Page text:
“Natural Harmony” (2:11)
Written by Chris Hillman
Produced by Gary Usher
From “The Notorious Byrd Brothers,” Columbia, January 15th, 1968
Most people know the Byrds for their initial, jingly-jangly, folk-rock phase marked by the iconic 1965 singles, “Mr. Tambourine Man” and “Turn! Turn! Turn!” But the band went on to pioneer a variety of novel musical styles including jazz-rock, raga-rock, psychedelic-rock, and county-rock. The band reached its creative peak with the albums, “Younger Than Yesterday” (1967) and “The Notorious Byrd Brothers” (1968). The excellence of “Notorious” is quite remarkable given that David Crosby and Michael Clarke were absent from half of the recording sessions due to having been fired and having quit the band respectively.
“Natural Harmony,” song #17 in our Byrds’ Top 25 Songs countdown, is a deep cut on the “Notorious” LP. Bassist, Chris Hillman, penned this ode to joie de vivre* with its evocative chorus,
Dancing through the streets side by side, head thrown back, arms open wide.
We can definitely hear Hillman’s bandmate, David Crosby’s influence in this song, with it’s laid-back, jazzy, ethereal feel. Producer Gary Usher employed several studio effects that were popular at that time to create perhaps the Byrds’ most psychedelic-sounding song. Guest keyboardist, Paul Beaver, contributes some other-worldly effects with the newly-introduced Moog Synthesizer. “Natural Harmony” was one of the earliest rock tunes to feature the Moog. Jim Gordon fills in expertly for Clarke on the drum kit.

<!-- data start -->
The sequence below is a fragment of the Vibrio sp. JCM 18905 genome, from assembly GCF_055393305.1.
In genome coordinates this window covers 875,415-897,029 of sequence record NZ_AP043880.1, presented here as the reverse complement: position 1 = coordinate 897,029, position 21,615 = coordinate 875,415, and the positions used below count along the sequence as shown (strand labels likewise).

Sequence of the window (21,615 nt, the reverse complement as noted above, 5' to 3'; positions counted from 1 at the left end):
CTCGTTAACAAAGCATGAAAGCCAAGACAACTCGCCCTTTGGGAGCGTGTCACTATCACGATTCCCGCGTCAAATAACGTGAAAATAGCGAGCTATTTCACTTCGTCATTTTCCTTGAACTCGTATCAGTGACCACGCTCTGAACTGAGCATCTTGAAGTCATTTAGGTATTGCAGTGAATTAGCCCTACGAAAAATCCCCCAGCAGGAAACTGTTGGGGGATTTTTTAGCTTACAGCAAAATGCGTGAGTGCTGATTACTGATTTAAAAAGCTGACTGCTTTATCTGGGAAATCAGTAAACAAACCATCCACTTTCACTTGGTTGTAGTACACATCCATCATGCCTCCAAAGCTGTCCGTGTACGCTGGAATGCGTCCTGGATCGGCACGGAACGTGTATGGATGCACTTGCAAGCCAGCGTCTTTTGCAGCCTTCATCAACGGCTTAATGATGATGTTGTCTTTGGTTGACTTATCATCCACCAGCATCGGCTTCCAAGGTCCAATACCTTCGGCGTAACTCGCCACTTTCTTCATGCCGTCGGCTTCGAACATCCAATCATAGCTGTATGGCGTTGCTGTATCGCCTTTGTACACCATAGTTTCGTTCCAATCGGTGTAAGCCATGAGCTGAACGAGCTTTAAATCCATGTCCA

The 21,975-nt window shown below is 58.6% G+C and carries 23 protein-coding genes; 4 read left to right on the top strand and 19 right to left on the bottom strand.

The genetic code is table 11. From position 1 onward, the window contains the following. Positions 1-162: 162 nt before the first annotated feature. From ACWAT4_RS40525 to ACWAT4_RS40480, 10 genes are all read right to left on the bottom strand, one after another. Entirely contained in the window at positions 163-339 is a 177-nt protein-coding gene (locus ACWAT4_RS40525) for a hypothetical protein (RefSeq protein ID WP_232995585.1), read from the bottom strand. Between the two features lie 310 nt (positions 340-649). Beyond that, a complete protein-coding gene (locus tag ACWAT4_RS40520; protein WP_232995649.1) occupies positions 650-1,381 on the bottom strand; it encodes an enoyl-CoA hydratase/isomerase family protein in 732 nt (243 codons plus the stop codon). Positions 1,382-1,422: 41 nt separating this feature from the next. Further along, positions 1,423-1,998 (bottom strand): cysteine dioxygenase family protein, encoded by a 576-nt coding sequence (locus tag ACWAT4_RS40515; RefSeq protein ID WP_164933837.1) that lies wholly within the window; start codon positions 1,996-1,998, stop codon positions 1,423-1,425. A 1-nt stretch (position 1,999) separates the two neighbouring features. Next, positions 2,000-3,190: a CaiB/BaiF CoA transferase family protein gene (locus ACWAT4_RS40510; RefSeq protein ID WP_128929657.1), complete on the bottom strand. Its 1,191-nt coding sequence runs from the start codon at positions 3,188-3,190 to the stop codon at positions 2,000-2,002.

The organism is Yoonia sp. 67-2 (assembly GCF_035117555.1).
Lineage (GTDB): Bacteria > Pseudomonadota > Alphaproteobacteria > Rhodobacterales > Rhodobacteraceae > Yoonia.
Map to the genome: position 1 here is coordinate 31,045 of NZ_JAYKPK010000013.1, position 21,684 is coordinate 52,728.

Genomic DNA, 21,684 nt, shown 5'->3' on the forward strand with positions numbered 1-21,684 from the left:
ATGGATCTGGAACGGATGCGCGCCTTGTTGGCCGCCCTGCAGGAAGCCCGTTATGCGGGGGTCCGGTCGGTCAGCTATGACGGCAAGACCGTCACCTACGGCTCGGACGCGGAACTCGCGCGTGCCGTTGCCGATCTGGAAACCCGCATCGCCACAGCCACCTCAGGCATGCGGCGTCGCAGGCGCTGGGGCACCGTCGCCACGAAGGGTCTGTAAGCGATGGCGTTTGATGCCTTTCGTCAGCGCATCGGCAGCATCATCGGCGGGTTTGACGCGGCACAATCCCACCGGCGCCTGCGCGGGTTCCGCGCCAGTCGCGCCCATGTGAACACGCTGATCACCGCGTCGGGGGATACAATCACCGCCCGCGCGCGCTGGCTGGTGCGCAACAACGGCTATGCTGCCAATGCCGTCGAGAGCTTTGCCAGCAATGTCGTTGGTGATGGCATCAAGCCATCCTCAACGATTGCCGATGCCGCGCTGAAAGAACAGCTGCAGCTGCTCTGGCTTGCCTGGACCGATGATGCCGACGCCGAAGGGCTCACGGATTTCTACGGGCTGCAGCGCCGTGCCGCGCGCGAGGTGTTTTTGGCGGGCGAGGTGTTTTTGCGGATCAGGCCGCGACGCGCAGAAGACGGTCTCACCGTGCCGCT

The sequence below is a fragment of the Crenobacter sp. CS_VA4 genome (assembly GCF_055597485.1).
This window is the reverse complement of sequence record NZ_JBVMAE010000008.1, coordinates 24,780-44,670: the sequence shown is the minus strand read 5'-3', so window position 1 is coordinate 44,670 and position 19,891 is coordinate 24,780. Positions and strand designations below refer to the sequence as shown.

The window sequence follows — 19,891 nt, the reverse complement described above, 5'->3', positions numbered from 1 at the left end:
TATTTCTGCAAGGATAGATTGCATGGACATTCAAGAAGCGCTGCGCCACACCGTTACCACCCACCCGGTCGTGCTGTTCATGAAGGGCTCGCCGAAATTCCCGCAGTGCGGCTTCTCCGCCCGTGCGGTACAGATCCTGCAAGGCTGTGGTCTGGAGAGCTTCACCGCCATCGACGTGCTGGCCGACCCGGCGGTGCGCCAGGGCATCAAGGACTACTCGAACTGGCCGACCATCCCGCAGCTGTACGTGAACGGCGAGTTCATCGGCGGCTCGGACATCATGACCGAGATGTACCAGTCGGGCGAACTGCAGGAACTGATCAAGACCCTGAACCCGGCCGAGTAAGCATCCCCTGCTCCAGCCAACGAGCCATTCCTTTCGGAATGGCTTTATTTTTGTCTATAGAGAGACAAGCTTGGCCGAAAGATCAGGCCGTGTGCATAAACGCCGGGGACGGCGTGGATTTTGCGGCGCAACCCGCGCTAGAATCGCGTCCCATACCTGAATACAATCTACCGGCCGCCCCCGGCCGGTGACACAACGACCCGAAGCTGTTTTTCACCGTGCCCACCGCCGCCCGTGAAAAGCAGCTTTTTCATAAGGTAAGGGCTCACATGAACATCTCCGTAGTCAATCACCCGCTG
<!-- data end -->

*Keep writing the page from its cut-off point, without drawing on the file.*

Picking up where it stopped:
On perhaps the Byrds’ finest album, this was one of my favorite tunes. The studio effects no doubt date this song, but it’s an excellent specimen from the psychedilia era. We’ll be revisiting “Notorious” two more times as we continue to count down the Byrds’ Top 25 Songs.
*Joie de vivre (French: “exuberant enjoyment of life”) is a fleeting mirage outside of salvation in Jesus Christ.